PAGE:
Trump fosters fear and xenophobia

History of racial oppression can warn us about a Trump presidency.

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Justin Yun/ THE CHIMES

Justin Yun, Writer

President Franklin Roosevelt signed Executive Order 9066 on Feb. 19, 1942, authorizing the displacement and incarceration of approximately 120,000 people of Japanese ancestry during World War II. The detainment of the Japanese can remind us of the urgency to fight racism, xenophobia and the rhetoric of fear currently being used by Republican presidential candidate Donald Trump to demonize Muslim, Mexican-American, Native American and black communities.

Revisiting a flawed history

“American history,” according to playwright and novelist James Baldwin, “is longer, larger, more various, more beautiful, and more terrible than anything anyone has ever said about it.” Racial reconciliation can never be achieved unless the people are willing to fight structural racism and challenge the myth we are living in a “post-racial” society. As Christians and human beings, Biolans have the moral obligation to understand and speak out against “colorblindness” — “the racial ideology that posits the best way to end discrimination is by treating individuals as equally as possible, without regard to race, culture, or ethnicity,” according to Psychology Today. Racial equality is only possible if we embrace and celebrate our differences and not be ignorant of it.

The internment of Japanese Americans during World War II was made possible because of the racial hatred against minorities, especially against people of Asian descent. Professor of Asian American studies at Seattle University writes in the introduction of Monica Sone’s “Nisei Daughter” on how the aftermath of World War II and the Korean War “highlighted and reinforced anti-Asian sentiment and suspicion and created a greater need on the part of Asian American communities to find ways to differentiate themselves from Asian nationals.” In times of war, the Japanese were sent to camps because they looked like the enemy. In our own time, Muslims are often targeted because of the wars in the Middle East or Mexicans and other immigrants are used as a scapegoat for our nation’s economic woes and failures. People like Donald Trump are stoking a language of fear and angst against Muslims and people of color.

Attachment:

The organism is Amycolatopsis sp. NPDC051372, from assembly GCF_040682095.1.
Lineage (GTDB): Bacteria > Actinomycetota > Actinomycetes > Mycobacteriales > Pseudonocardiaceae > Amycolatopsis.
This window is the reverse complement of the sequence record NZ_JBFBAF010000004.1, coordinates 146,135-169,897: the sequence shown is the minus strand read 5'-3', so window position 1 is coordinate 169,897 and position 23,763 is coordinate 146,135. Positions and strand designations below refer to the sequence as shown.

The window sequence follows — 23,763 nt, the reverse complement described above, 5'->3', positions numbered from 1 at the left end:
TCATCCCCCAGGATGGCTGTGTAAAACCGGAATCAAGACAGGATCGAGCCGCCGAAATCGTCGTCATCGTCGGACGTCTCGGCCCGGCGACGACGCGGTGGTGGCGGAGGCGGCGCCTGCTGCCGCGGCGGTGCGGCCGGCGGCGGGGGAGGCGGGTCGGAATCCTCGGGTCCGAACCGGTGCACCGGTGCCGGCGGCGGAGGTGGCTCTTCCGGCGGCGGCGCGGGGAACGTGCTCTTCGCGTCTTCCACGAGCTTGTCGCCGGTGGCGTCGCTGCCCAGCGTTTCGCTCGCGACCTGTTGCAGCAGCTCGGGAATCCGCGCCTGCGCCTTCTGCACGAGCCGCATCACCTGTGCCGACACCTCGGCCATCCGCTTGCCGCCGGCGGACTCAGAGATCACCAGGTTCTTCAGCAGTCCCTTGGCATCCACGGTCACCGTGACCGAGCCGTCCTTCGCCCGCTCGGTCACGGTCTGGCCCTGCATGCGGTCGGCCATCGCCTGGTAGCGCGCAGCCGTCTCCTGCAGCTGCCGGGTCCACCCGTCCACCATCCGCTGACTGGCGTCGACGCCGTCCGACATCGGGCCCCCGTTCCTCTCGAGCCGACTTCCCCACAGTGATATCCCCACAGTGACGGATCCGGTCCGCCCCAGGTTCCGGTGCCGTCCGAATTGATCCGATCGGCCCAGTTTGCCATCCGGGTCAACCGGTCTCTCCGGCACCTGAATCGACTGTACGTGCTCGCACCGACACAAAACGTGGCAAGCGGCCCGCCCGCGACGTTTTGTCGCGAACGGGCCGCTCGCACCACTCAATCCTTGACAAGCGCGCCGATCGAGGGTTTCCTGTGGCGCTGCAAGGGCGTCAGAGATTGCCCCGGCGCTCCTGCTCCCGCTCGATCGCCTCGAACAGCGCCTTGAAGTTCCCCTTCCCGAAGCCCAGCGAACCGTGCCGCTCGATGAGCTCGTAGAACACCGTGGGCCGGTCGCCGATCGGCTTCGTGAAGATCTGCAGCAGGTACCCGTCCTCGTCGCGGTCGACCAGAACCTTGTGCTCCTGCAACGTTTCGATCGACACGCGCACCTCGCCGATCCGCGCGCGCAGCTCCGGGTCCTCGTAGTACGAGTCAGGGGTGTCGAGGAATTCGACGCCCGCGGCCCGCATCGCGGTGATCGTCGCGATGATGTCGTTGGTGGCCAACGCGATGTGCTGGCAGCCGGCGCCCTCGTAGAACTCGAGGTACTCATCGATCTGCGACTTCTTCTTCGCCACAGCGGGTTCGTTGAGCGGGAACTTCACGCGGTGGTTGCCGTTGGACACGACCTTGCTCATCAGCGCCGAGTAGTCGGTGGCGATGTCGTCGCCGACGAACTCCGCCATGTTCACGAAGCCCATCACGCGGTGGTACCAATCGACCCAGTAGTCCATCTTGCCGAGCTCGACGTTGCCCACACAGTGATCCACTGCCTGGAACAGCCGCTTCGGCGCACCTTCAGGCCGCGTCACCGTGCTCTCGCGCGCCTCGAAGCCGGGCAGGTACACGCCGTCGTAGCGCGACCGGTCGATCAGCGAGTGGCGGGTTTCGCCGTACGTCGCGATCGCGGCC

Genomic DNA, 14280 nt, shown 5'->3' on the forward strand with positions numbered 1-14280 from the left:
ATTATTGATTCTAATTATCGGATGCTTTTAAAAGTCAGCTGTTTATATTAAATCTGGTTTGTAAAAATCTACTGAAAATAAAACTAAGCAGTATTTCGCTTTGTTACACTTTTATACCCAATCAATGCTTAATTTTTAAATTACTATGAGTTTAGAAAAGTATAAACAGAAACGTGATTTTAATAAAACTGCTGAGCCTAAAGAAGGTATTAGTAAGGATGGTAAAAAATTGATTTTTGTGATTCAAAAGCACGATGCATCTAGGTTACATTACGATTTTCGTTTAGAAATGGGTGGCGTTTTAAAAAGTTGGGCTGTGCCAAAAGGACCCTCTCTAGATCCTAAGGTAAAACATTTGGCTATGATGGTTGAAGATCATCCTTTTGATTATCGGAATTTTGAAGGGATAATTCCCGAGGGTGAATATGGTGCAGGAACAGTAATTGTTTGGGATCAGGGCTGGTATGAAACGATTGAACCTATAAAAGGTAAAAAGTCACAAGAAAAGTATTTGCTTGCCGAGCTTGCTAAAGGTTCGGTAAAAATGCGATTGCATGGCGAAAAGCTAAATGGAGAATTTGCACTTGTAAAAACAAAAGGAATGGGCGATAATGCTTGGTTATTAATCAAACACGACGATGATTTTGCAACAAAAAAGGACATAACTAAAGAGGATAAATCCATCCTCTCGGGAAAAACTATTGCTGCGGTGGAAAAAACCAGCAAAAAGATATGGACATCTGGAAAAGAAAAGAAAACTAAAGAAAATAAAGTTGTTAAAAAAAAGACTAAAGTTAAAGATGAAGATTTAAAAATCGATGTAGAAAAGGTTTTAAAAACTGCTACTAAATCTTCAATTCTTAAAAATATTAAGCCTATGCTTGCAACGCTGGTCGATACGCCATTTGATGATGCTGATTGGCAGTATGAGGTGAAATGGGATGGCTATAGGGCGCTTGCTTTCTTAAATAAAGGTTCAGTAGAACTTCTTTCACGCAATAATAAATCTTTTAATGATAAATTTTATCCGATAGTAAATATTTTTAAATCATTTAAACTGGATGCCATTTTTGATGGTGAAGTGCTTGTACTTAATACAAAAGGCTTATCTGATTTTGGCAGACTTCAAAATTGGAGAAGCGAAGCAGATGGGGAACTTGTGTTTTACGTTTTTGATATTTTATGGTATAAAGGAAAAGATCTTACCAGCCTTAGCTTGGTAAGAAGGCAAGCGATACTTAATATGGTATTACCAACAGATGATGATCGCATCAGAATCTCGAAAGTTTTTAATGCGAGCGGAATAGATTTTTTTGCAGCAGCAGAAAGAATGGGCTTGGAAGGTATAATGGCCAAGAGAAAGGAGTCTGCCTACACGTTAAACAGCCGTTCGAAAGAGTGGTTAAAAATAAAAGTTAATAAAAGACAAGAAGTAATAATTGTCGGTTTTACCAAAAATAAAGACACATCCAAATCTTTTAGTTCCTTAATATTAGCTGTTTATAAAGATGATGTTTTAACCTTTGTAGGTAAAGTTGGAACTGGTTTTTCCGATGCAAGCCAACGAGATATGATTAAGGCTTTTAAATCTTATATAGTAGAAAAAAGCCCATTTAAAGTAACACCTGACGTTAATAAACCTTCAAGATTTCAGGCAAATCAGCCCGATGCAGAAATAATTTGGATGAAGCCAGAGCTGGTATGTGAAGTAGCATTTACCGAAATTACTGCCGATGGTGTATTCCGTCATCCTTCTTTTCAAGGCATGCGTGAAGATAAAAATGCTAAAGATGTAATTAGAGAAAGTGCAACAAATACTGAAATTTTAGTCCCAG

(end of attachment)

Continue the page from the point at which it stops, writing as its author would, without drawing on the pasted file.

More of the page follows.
Putting love into action

Theologian James Cohn writes in “The Cross and the Lynching Tree” how even great Christian leaders such as theologian Reinhold Niebuhr ultimately lacked the conviction to directly speak out against racial segregation despite having a sophisticated knowledge of love, justice and truth. Niebuhr was one of the greatest Christians of the twentieth century, but his life and legacy shows how we as Christians must apply our biblical knowledge of truth and love in our interaction with our community.

“Never forget that justice is what love looks like in public,” Cornel West writes in his book “Race Matters.” Our love requires what Niebuhr once called “sublime madness in the soul” and resistance to all forms of injustice, including our communities still being affected by police brutality and mass incarceration.

The Southern Poverty Law Center reports on how the current election is “producing an alarming level of fear and anxiety among children of color and inflaming racial and ethnic tensions in the classroom.” An article by Rethink Schools claims, “Trump’s ascendancy parallels the growth of extreme right-wing parties throughout much of Europe, where a toxic stew of austerity, economic anxiety, and the refugee crisis has fueled xenophobic and neo fascist rallies, electoral victories, and violence.”

We need to make sure dangerous individuals like Donald Trump do not get elected. We do not need to delve deep into history to learn about the detrimental effects of xenophobia and racism.